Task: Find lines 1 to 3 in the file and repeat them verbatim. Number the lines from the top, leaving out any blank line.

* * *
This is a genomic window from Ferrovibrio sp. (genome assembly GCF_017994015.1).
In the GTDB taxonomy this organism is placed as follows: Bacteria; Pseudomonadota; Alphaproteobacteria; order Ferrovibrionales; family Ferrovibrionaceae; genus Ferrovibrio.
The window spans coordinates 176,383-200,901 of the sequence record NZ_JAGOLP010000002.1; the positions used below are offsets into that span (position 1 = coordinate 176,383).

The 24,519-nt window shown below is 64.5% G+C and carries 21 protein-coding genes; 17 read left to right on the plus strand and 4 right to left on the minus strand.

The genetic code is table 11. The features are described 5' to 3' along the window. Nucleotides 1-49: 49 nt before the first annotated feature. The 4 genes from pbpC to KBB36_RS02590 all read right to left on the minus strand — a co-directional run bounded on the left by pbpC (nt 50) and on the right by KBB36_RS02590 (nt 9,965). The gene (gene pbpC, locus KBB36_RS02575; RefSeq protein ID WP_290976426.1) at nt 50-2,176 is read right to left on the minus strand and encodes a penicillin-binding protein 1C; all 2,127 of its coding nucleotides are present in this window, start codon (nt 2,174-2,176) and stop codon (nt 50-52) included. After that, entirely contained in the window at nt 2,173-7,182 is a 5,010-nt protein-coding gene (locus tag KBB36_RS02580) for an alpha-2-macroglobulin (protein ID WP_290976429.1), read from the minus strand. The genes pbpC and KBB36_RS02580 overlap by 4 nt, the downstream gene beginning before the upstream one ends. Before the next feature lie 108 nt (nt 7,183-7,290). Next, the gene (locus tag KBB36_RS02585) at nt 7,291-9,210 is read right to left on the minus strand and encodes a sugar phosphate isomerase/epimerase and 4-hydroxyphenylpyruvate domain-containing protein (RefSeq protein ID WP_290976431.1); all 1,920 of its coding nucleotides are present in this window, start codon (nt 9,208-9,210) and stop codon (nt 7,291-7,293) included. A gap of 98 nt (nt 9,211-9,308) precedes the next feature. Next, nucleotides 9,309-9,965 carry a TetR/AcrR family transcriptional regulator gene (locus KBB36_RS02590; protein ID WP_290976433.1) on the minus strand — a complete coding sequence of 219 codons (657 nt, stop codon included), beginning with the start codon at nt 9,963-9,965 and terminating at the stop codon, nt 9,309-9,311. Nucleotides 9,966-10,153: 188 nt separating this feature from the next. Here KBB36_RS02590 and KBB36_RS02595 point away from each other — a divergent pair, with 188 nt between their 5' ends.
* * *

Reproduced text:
This is a genomic window from Ferrovibrio sp. (genome assembly GCF_017994015.1).
In the GTDB taxonomy this organism is placed as follows: Bacteria; Pseudomonadota; Alphaproteobacteria; order Ferrovibrionales; family Ferrovibrionaceae; genus Ferrovibrio.
The window spans coordinates 176,383-200,901 of the sequence record NZ_JAGOLP010000002.1; the positions used below are offsets into that span (position 1 = coordinate 176,383).